Ernest Schilling (1878-1975) is buried in the Gracelawn Cemetery at Van Buren, Arkansas. On his tombstone is the likeness of a billy goat and the name by which he was most known: “By Golly”. He was a sign painter by trade, but also a talented artist. His trademark was the “By Golly” signature on all of his work.
Though he lived out the end of his days in the Van Buren area, he was a resident of Eureka Springs off and on for many years. He would set up at the side of the road with a sign that read “By Golly, The Sage of Pine Log.” I’m told that tourists would stop to have their likeness drawn or to take his photograph. Though an educated man of Swiss-German heritage, By Golly could look like a stereotypical Arkansas hillbilly with his long beard and floppy hat.
McKinley Weems remembers By Golly being in Eureka Springs in the middle 1930s working on the painting of the big Onyx Cave sign on the building downtown. In those days, By Golly worked out of a cart pulled by a jenny.
McKinley worked in the radio shop in the lower level of the building and outside were barrels full of junk. One cold day, bundled up in winter clothes to keep warm, By Golly was high up painting the Onyx Cave sign when he fell and landed on the barrels below. It is said that the only thing that saved him was the many layers of bulky clothes that he was wearing.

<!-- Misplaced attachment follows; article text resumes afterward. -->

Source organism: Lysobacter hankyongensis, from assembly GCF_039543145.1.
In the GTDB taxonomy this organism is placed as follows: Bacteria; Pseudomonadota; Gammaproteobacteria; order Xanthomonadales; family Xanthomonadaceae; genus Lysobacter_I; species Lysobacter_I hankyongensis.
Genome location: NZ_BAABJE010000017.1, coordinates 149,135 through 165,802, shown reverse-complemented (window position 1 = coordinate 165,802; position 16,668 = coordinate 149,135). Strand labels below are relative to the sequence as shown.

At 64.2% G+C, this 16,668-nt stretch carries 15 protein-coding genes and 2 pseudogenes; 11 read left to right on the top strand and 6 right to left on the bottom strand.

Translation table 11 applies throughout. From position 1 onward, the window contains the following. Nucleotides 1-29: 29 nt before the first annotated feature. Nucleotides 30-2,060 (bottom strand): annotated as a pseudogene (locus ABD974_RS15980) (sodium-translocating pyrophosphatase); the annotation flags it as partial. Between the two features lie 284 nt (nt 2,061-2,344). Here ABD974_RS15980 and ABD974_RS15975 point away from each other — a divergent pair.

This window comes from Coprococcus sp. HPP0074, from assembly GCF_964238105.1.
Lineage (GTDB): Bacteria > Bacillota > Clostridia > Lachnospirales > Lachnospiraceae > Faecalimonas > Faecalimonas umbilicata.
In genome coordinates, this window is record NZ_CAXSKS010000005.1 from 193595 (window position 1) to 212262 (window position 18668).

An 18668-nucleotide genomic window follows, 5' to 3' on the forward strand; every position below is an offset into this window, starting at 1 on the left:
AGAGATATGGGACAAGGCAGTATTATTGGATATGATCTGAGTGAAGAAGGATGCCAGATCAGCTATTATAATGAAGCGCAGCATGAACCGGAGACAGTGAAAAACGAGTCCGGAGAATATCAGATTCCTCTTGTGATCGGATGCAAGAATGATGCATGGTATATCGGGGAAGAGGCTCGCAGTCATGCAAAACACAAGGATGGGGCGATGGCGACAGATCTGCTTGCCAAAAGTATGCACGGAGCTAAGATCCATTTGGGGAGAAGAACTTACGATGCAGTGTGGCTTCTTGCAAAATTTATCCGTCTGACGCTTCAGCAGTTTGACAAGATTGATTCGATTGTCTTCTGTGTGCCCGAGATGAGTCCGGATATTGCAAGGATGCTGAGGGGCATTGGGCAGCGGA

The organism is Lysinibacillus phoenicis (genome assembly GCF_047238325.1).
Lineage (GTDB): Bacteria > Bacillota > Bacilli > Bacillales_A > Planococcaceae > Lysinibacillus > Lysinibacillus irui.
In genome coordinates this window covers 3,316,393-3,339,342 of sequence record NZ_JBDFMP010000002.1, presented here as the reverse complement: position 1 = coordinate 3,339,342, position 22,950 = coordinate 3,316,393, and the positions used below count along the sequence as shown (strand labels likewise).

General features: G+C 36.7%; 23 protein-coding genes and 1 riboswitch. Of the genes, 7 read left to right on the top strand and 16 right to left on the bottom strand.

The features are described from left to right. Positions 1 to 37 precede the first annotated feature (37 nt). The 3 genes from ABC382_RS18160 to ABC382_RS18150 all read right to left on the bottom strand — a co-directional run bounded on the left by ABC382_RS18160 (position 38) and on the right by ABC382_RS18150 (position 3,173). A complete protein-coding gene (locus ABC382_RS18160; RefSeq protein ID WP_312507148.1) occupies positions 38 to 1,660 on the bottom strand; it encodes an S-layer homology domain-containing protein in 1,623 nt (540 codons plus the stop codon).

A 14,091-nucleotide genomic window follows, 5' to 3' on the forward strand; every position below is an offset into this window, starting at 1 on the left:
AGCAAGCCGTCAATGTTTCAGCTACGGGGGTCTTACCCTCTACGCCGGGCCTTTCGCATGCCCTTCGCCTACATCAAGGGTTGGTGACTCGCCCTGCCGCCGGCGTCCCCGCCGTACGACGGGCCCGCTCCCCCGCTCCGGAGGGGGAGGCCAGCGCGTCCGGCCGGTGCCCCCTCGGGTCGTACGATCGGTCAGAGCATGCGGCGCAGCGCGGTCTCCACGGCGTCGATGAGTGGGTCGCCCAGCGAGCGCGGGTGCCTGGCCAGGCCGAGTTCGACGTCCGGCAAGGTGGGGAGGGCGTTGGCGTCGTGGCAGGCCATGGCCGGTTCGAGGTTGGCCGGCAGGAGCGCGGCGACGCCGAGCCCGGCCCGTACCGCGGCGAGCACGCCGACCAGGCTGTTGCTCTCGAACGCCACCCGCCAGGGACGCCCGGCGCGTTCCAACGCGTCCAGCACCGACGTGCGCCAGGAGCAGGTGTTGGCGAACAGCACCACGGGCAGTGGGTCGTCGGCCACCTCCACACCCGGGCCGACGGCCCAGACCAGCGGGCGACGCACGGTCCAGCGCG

I’ve heard the story that he lived in Seligman, Missouri for awhile and a church hired him to paint a sign. He painted the name of the church and other information as instructed and at the bottom he signed it “By Golly.” The church was unhappy with the signature and demanded that it be removed. Without a word, By Golly climbed the ladder and painted over the signature. The next time it rained, however, the paint that he used to cover the signature washed away and his “By Golly” signature reappeared.